As is often said around APW, the wedding is really only the beginning. You know what’s more complicated than planning an interfaith ceremony? Planning an interfaith life, thinking of how you’re going to live, grow, and build a family in a way that’s meaningful to both of you and the paths you come from. For me that is the big-picture message of an interfaith wedding because it is just one of the many times in our lives when we have to figure out how to best cultivate meaning for ourselves.

A lazo is just a string of beads unless it’s a chain that links you to four generations of your family. The rosary itself is just a string of beads unless you believe that it represents a connection to God. A chuppah is just a canopy structure unless you feel that it speaks to nearly six thousand years of cultural heritage and testifies to how much your mother-in-law cares for you, even though she doesn’t always understand you.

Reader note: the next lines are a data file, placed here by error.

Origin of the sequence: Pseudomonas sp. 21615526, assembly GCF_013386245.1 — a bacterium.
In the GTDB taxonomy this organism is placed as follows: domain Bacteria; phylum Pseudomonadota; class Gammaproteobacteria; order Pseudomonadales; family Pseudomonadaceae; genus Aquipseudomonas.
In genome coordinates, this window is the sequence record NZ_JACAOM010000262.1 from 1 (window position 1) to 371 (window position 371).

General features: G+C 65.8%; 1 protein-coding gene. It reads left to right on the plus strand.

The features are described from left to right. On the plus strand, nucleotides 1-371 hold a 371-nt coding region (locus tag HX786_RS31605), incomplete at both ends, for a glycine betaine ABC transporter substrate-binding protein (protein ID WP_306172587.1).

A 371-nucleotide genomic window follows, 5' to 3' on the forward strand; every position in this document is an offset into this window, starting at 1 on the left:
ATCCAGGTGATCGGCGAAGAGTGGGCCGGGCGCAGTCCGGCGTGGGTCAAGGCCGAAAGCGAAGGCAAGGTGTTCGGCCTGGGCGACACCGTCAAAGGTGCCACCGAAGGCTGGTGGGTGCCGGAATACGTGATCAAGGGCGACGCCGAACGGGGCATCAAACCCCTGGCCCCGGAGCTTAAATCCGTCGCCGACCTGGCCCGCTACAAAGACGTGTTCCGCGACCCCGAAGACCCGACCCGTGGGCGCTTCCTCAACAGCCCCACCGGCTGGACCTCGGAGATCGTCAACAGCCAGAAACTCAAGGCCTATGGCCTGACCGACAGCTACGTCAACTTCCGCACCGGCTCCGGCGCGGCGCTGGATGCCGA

In putting together our ceremony we didn’t worry about the authenticity boogeyman, and I think that was a crucial part of the process. The most important thing I’ve learned about religion in my many years of education—and this goes for all religions—is that, no matter what you do, there will always be someone who scoffs and says, “You’re doing it wrong!” No doubt there are plenty of rabbis who would have lost their minds at seeing our mish-mash wedding and lots of priests who would have wagged their fingers at us; but those people are just people! Not one Christian, Jew, Muslim, Hindu or Buddhist has a lock on what’s right even though they all have their own (valid) perspectives. Have you ever heard the expression “five rabbis, six opinions”? It’s a personal favorite of mine. Incidentally the Catholic priest who attended our wedding, Stephen’s cousin, thought it was great.